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definitions - Skin

skin (n.)

1.a young person who belongs to a British or American group that shave their heads and gather at rock concerts or engage in white supremacist demonstrations

2.body covering of a living animal

3.an outer surface (usually thin)"the skin of an airplane"

4.a bag serving as a container for liquids; it is made from the hide of an animal

5.a natural protective body covering and site of the sense of touch"your skin is the largest organ of your body"

6.the rind of a fruit or vegetable

7.a person's skin regarded as their life"he tried to save his skin"

8.the tissue forming the hard outer layer (of e.g. a fruit)

skin (v. trans.)

1.bruise, cut, or injure the skin or the surface of"The boy skinned his knee when he fell"

2.strip the skin off"pare apples"

3.remove the bark of a tree

4.climb awkwardly, as if by scrambling

skin (v.)

1.break the skin (of a body part) by scraping"She was grazed by the stray bullet"

Skin (n.)

1.(MeSH)The outer covering of the body that protects it from the environment. It is composed of the DERMIS and the EPIDERMIS.

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Merriam Webster

SkinSkin (?), n. [Icel. skinn; akin to Sw. skinn, Dan. skind, AS. scinn, G. schined to skin.]
1. (Anat.) The external membranous integument of an animal.

☞ In man, and the vertebrates generally, the skin consist of two layers, an outer nonsensitive and nonvascular epidermis, cuticle, or skarfskin, composed of cells which are constantly growing and multiplying in the deeper, and being thrown off in the superficial, layers; and an inner sensitive, and vascular dermis, cutis, corium, or true skin, composed mostly of connective tissue.

2. The hide of an animal, separated from the body, whether green, dry, or tanned; especially, that of a small animal, as a calf, sheep, or goat.

3. A vessel made of skin, used for holding liquids. See Bottle, 1.Skins of wine.” Tennyson.

4. The bark or husk of a plant or fruit; the exterior coat of fruits and plants.

5. (Naut.) (a) That part of a sail, when furled, which remains on the outside and covers the whole. Totten. (b) The covering, as of planking or iron plates, outside the framing, forming the sides and bottom of a vessel; the shell; also, a lining inside the framing.

Skin friction, Skin resistance (Naut.), the friction, or resistance, caused by the tendency of water to adhere to the immersed surface (skin) of a vessel. -- Skin graft (Surg.), a small portion of skin used in the process of grafting. See Graft, v. t., 2. -- Skin moth (Zoöl.), any insect which destroys the prepared skins of animals, especially the larva of Dermestes and Anthrenus. -- Skin of the teeth, nothing, or next to nothing; the least possible hold or advantage. Job xix. 20. -- Skin wool, wool taken from dead sheep.

SkinSkin, v. t. [imp. & p. p. Skinned (?); p. pr. & vb. n. Skinning.]
1. To strip off the skin or hide of; to flay; to peel; as, to skin an animal.

2. To cover with skin, or as with skin; hence, to cover superficially.

It will but skin and film the ulcerous place. Shak.

3. To strip of money or property; to cheat. [Slang]

SkinSkin, v. i.
1. To become covered with skin; as, a wound skins over.

2. To produce, in recitation, examination, etc., the work of another for one's own, or to use in such exercise cribs, memeoranda, etc., which are prohibited. [College Cant, U.S.]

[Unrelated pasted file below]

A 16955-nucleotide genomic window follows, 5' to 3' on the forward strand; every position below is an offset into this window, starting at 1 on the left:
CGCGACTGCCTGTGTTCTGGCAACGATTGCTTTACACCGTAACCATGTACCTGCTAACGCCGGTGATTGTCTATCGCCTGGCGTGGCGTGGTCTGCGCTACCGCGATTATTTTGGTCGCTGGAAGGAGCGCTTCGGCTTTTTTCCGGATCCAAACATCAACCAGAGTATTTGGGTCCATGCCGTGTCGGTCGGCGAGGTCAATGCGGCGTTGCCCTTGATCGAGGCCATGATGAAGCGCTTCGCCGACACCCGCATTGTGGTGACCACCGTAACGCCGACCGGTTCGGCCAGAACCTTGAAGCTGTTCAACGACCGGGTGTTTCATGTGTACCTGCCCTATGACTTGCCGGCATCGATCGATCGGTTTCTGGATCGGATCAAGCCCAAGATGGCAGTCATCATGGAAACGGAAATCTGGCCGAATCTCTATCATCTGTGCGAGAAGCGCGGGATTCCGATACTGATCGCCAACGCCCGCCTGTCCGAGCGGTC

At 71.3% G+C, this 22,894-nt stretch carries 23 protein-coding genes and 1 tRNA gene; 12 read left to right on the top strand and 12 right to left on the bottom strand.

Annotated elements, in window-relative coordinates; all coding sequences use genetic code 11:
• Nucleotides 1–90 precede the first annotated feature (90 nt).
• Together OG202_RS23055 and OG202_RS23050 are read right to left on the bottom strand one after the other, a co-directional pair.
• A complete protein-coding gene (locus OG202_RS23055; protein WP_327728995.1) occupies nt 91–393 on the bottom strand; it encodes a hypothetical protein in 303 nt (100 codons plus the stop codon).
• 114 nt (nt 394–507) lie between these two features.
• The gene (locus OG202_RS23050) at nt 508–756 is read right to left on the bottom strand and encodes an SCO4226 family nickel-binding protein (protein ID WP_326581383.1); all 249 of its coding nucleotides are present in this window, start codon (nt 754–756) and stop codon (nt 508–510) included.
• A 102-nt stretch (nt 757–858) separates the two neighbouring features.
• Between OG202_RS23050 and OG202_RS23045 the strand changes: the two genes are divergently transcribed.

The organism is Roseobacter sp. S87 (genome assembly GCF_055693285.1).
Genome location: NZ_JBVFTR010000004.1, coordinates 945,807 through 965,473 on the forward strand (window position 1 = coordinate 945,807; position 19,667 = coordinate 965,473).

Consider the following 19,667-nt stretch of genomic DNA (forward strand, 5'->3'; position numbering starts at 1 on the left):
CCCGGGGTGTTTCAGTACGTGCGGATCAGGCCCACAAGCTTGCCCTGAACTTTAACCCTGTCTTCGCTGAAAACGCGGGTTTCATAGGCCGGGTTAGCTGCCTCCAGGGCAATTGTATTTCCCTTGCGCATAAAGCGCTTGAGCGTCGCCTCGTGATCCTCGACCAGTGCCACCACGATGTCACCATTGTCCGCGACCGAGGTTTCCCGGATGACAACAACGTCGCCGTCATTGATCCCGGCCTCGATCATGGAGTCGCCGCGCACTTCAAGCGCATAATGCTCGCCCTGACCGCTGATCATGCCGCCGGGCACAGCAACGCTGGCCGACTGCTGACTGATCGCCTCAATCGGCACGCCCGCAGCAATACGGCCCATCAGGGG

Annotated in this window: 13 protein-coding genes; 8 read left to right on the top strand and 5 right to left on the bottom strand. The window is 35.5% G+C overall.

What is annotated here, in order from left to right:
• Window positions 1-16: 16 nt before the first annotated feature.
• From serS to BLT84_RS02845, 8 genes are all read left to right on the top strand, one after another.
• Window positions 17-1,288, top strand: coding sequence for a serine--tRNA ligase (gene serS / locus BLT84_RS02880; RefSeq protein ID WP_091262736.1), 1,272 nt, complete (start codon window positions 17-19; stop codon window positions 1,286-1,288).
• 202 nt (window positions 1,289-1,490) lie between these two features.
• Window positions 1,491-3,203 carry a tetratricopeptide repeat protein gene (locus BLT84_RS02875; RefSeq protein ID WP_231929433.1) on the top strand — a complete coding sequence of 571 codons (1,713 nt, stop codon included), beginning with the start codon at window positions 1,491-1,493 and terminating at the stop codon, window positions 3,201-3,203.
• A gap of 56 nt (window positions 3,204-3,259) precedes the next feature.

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definition (more)

definition of Wikipedia

synonyms - Skin

see also - Skin

phrases

-Skin Abnormalities • Skin Absorption • Skin Administration, Drug • Skin Aging • Skin Cancer • Skin Care • Skin Dendritic Cells • Skin Diseases • Skin Diseases, Bacterial • Skin Diseases, Bullous • Skin Diseases, Eczematous • Skin Diseases, Fungal • Skin Diseases, Genetic • Skin Diseases, Infectious • Skin Diseases, Metabolic • Skin Diseases, Papulosquamous • Skin Diseases, Parasitic • Skin Diseases, Staphylococcal • Skin Diseases, Vascular • Skin Diseases, Vesicular • Skin Diseases, Vesiculobullous • Skin Diseases, Viral • Skin Drug Administration • Skin Electric Conductance • Skin Fistula • Skin Infections, Staphylococcal • Skin Irritancy Tests • Skin Manifestations • Skin Mastocytoma • Skin Mastocytosis • Skin Neoplasms • Skin Physiology • Skin Pigmentation • Skin Rash • Skin Substitutes • Skin Surface Microscopy • Skin Syphilis • Skin Tape • Skin Temperature • Skin Test End-Point Titration • Skin Test Endpoint Titration • Skin Tests • Skin Transplantation • Skin Tryptase • Skin Tuberculosis • Skin Ulcer • Skin Window Technic • Skin Window Technique • Skin Wrinkling • Skin and Connective Tissue Diseases • Skin changes due to chronic exposure to nonionizing radiation • Skin changes due to chronic exposure to nonionizing radiation, unspecified • Skin donor • Skin lesions achromic of pinta [carate] • Skin lesions cicatricial of pinta [carate] • Skin lesions dyschromic of pinta [carate] • Skin of breast • Skin of ear and external auricular canal • Skin of eyelid, including canthus • Skin of female genital organs • Skin of lip • Skin of lower limb, including hip • Skin of male genital organs • Skin of other and unspecified parts of face • Skin of other sites • Skin of penis NOS • Skin of scalp and neck • Skin of scrotum • Skin of trunk • Skin of upper limb, including shoulder • Skin parasites NOS • Skin tags of anus or rectum • Skin tests for bacterial disease • Skin tests for hypersensitivity • Skin transplant status • Skin, Artificial • Skin, unspecified • Skin-Derived Antileukoproteinase • Skin-Peeling Agents • all skin and bone • animal skin • color of the skin • get under one's skin • skin and bones • skin cancer • skin care • skin cell • skin color • skin colour • skin disease • skin disorder • skin diving • skin doctor • skin effect • skin eruption • skin fat • skin flick • skin graft • skin infections • skin of (external) ear • skin of breast • skin of eyelid • skin of female genital organs • skin of genital organs • skin of lip • skin of male genital organs • skin of nose • skin over • skin patch • skin perceptiveness • skin plasty • skin pop • skin rash • skin sensation • skin senses • skin test • skin tumor • skin-deep • skin-dive • skin-diver • skin-diving • skin-sensitizing antibody • skin-tight • water skin